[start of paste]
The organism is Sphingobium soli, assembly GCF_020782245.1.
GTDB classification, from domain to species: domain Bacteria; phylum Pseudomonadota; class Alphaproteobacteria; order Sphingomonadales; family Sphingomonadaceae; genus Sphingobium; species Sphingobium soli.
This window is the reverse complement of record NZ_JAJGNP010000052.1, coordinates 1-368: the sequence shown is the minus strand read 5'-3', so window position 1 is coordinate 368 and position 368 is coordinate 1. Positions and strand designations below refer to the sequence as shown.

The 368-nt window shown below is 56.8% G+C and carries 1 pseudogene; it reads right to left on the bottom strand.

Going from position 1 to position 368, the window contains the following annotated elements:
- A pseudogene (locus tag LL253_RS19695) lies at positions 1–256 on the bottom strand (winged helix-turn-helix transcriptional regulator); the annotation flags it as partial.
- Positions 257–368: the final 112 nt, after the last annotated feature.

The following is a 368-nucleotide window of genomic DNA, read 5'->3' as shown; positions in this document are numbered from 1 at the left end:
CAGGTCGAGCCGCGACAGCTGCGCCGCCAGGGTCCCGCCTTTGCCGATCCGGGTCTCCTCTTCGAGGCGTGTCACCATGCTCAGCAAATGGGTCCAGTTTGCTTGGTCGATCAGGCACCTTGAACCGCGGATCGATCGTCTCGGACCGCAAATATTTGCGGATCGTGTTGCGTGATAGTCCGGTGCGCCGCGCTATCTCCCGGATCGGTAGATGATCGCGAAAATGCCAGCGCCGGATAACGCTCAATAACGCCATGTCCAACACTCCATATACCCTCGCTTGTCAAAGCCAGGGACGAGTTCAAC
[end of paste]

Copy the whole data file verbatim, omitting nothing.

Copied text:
The organism is Sphingobium soli, assembly GCF_020782245.1.
GTDB classification, from domain to species: domain Bacteria; phylum Pseudomonadota; class Alphaproteobacteria; order Sphingomonadales; family Sphingomonadaceae; genus Sphingobium; species Sphingobium soli.
This window is the reverse complement of record NZ_JAJGNP010000052.1, coordinates 1-368: the sequence shown is the minus strand read 5'-3', so window position 1 is coordinate 368 and position 368 is coordinate 1. Positions and strand designations below refer to the sequence as shown.

The 368-nt window shown below is 56.8% G+C and carries 1 pseudogene; it reads right to left on the bottom strand.

Going from position 1 to position 368, the window contains the following annotated elements:
- A pseudogene (locus tag LL253_RS19695) lies at positions 1–256 on the bottom strand (winged helix-turn-helix transcriptional regulator); the annotation flags it as partial.
- Positions 257–368: the final 112 nt, after the last annotated feature.

The following is a 368-nucleotide window of genomic DNA, read 5'->3' as shown; positions in this document are numbered from 1 at the left end:
CAGGTCGAGCCGCGACAGCTGCGCCGCCAGGGTCCCGCCTTTGCCGATCCGGGTCTCCTCTTCGAGGCGTGTCACCATGCTCAGCAAATGGGTCCAGTTTGCTTGGTCGATCAGGCACCTTGAACCGCGGATCGATCGTCTCGGACCGCAAATATTTGCGGATCGTGTTGCGTGATAGTCCGGTGCGCCGCGCTATCTCCCGGATCGGTAGATGATCGCGAAAATGCCAGCGCCGGATAACGCTCAATAACGCCATGTCCAACACTCCATATACCCTCGCTTGTCAAAGCCAGGGACGAGTTCAAC